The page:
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Fresh COVID-19 fears fuelled by a new variant rip through markets as we head toward year-end. Data points could provide the spark that reignites bond market ructions and a blowout U.S. jobs print and above-forecast European inflation may offer fodder to those arguing central banks need to hurry up with unwinding stimulus.


European Union flags fly in front of the European Central Bank headquarters in Frankfurt, Germany, Dec. 3, 2015.Ralph Orlowski/Reuters

COVID-19 fears and inflation data are looming large over policy makers who have to decide the fate of two ECB bond-buying schemes in just three weeks.

Tuesday brings November flash euro zone inflation. October’s print was 4.1 per cent and many see it staying above the ECB’s 2-per-cent target next year. German, Spanish and French CPI data are out Monday and Tuesday.

As inflation surges, ECB hawks warn against keeping monetary policy too loose for too long. A new German government meanwhile could raise the minimum wage by around 25 per cent.

Their message has resonated with edgy markets. But resurgent COVID-19 strengthens the ECB doves as Europe battles a fresh surge and news of new virus variant spreading across South Africa triggers alarm.

Renewed economic uncertainty means investors are again scaling back rate-hike bets for the U.S., euro area and Britain. The doves, it appears, have fresh ammunition to push back against those clamouring for an early end to stimulus.


Federal Reserve Chairman Jerome Powell testifies during a House Financial Services Committee hearing on Sept. 30 on Capitol Hill in Washington.SARAH SILBIGER/The Associated Press

With the Federal Reserve’s taper under way, a strong November employment report could bolster the case for those arguing its US$120-billion-a-month bond-buying should be unwound faster.

While the Fed projects the unwinding to be complete in mid-2022, robust economic growth and inflation running at more than twice the 2 per cent flexible average goal have sparked bets on a faster unwind and earlier rate rises.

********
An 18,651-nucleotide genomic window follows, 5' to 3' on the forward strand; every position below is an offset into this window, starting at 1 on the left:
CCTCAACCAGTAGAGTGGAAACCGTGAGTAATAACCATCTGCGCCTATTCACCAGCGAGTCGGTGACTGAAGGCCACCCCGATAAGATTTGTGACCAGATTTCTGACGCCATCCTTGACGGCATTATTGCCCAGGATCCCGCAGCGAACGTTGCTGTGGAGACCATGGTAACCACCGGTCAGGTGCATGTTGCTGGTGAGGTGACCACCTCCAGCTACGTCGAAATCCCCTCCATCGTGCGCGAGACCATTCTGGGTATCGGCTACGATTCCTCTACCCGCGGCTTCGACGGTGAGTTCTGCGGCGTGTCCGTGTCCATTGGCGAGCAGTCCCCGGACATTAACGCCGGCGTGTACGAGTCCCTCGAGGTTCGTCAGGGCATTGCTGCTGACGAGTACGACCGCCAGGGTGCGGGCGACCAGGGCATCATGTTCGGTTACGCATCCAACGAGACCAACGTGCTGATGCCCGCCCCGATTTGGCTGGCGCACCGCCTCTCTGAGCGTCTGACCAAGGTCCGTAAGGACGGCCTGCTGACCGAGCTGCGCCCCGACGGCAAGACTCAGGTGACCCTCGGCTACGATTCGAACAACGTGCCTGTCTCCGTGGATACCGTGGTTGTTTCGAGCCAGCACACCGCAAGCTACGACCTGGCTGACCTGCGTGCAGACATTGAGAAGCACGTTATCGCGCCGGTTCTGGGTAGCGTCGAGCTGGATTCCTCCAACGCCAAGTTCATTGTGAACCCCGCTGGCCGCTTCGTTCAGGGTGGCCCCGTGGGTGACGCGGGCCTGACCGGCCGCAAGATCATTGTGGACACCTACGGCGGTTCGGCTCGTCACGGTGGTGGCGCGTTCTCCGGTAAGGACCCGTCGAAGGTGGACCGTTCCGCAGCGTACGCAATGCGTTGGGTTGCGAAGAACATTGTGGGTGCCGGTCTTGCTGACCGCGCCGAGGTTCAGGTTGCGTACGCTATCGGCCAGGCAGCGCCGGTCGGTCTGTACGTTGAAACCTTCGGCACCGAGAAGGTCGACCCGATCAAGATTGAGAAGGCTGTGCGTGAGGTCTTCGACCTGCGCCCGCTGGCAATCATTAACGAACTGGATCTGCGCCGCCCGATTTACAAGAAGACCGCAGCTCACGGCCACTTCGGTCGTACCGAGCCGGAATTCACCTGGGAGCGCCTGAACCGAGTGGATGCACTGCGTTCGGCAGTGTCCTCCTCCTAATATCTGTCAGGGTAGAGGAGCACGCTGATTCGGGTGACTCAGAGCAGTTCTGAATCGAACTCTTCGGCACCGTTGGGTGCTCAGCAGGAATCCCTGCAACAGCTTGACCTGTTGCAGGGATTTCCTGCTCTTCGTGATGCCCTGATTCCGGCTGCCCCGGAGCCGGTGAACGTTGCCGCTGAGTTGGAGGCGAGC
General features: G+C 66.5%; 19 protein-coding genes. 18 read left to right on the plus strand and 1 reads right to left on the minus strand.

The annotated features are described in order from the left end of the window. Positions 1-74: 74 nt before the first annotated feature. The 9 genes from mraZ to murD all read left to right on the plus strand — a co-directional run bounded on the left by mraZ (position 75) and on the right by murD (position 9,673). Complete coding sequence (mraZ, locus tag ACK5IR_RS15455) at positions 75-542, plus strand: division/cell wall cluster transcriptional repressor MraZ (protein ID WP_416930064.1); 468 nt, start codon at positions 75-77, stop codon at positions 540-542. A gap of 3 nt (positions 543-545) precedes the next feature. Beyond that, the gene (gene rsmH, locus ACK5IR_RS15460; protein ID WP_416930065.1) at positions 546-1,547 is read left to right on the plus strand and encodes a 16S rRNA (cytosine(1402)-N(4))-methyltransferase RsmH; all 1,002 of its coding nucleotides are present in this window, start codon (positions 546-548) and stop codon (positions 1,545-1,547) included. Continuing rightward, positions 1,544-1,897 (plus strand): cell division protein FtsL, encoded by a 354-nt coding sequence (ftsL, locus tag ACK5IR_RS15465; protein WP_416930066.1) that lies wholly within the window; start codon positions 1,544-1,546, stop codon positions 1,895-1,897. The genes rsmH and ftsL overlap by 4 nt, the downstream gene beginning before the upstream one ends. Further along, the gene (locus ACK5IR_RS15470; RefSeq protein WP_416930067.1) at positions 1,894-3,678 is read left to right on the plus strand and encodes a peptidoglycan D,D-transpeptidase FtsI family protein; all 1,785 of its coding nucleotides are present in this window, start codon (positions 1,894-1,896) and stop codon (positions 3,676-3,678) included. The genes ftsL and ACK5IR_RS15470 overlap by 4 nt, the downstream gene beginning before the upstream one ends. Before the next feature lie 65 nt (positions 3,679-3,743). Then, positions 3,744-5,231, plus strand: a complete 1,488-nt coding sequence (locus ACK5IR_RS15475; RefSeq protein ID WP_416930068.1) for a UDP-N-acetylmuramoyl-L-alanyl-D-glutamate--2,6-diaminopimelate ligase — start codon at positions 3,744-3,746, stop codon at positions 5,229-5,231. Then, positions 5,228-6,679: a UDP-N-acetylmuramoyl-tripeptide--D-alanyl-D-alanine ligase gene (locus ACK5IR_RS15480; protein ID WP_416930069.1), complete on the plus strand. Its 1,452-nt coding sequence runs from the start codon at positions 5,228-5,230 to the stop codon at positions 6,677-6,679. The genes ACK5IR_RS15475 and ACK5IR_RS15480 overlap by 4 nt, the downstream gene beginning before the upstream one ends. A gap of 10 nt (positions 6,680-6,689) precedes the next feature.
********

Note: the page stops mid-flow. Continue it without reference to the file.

Payroll expectations were boosted by weekly data showing jobless benefits claims at the lowest since 1969. Employers are forecast to have added 563,000 jobs, and any figure more than that could revive recent bond market ructions and mean another leg higher for the dollar.


Turkish lira banknotes are seen in this illustration taken in Istanbul, Turkey Nov. 23.MURAD SEZER/Reuters

Turkey just served up (another) reminder that prudent monetary policy matters – all the more so in emerging markets during times of high inflation. President Recep Tayyip Erdogan has doubled down on his view that double-digit inflation can be tamed by cutting interest rates. The lira has responded with a 15-per-cent plunge on Tuesday that’s left it in unchartered waters.

The currency has partly recovered but the central bank may deliver another rate cut at its Dec. 16 meeting.

Monetary policy worries are stirring in Mexico, too. The peso has taken a hit after the President unexpectedly ditched his nominee for central bank governor, instead nominating a deputy finance minister.

A strengthening dollar, rising inflation and a Fed in taper mode leaves emerging market central banks precious little room for error.


A maze of crude oil pipes and valves is pictured during a tour by the Department of Energy at the Strategic Petroleum Reserve in Freeport, Texas on June 9, 2016.Richard Carson/Reuters

The OPEC+ oil producers’ group has stuck to monthly output increases of 400,000 barrels a day (b/d) since August, defying consumer nations’ pleas for more oil to cool US$80-plus prices. Its Dec. 1-2 meeting will come just after the U.S. decision to release 50 million barrels of oil from strategic reserves.

The prospect of extra oil hasn’t fazed oil markets Goldman Sachs called it a “a drop in the ocean.” Yet an OPEC+ source said the oil release by the United States and several other countries, while smaller than anticipated, would complicate its calculations.

OPEC+ production cuts will amount to 3.8 million b/d by end-December, about 4 per cent of global consumption. Sources say there are no discussions yet about responding to the U.S. move by pausing output increases. But the group has warned the move could cause an oil glut next year.


Visitors look at the e-CNY, a digital version of the Chinese Yuan, displayed during a trade fair in Beijing on Sept. 5.Ng Han Guan/The Associated Press

New mortgage growth is underpinning hopes the trough might be in for Chinese credit, and that the economic drag from a feared real estate calamity is starting to fade.

There are signs of a drift toward policy easing. While benchmark rates have not changed, banks are being prodded to lend to developers, authorities are seeking to cut funding costs for small business and have moved to buttress yuan stability.

Tuesday’s Purchasing Managers’ Indexes could show if the tide is indeed turning. But keep an eye on Dalian, where COVID-19 is on the rise.

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